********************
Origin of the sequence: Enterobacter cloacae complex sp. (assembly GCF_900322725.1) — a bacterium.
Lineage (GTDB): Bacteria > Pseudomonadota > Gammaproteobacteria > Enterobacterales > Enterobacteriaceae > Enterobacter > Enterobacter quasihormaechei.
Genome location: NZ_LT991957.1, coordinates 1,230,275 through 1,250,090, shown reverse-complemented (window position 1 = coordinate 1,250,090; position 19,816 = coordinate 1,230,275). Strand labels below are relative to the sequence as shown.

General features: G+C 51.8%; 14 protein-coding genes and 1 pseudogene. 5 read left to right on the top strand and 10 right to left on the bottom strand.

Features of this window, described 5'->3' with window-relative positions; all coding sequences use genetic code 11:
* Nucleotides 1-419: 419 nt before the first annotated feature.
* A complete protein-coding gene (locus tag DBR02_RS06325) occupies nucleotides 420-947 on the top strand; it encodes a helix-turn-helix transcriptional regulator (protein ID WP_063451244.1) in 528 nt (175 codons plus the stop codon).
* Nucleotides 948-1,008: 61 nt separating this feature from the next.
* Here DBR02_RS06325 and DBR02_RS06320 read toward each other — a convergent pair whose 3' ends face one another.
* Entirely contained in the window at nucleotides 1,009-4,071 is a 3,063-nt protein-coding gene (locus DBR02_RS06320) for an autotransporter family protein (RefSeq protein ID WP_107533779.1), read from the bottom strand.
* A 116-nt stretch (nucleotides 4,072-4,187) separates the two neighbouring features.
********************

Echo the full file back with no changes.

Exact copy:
Origin of the sequence: Enterobacter cloacae complex sp. (assembly GCF_900322725.1) — a bacterium.
Lineage (GTDB): Bacteria > Pseudomonadota > Gammaproteobacteria > Enterobacterales > Enterobacteriaceae > Enterobacter > Enterobacter quasihormaechei.
Genome location: NZ_LT991957.1, coordinates 1,230,275 through 1,250,090, shown reverse-complemented (window position 1 = coordinate 1,250,090; position 19,816 = coordinate 1,230,275). Strand labels below are relative to the sequence as shown.

General features: G+C 51.8%; 14 protein-coding genes and 1 pseudogene. 5 read left to right on the top strand and 10 right to left on the bottom strand.

Features of this window, described 5'->3' with window-relative positions; all coding sequences use genetic code 11:
* Nucleotides 1-419: 419 nt before the first annotated feature.
* A complete protein-coding gene (locus tag DBR02_RS06325) occupies nucleotides 420-947 on the top strand; it encodes a helix-turn-helix transcriptional regulator (protein ID WP_063451244.1) in 528 nt (175 codons plus the stop codon).
* Nucleotides 948-1,008: 61 nt separating this feature from the next.
* Here DBR02_RS06325 and DBR02_RS06320 read toward each other — a convergent pair whose 3' ends face one another.
* Entirely contained in the window at nucleotides 1,009-4,071 is a 3,063-nt protein-coding gene (locus DBR02_RS06320) for an autotransporter family protein (RefSeq protein ID WP_107533779.1), read from the bottom strand.
* A 116-nt stretch (nucleotides 4,072-4,187) separates the two neighbouring features.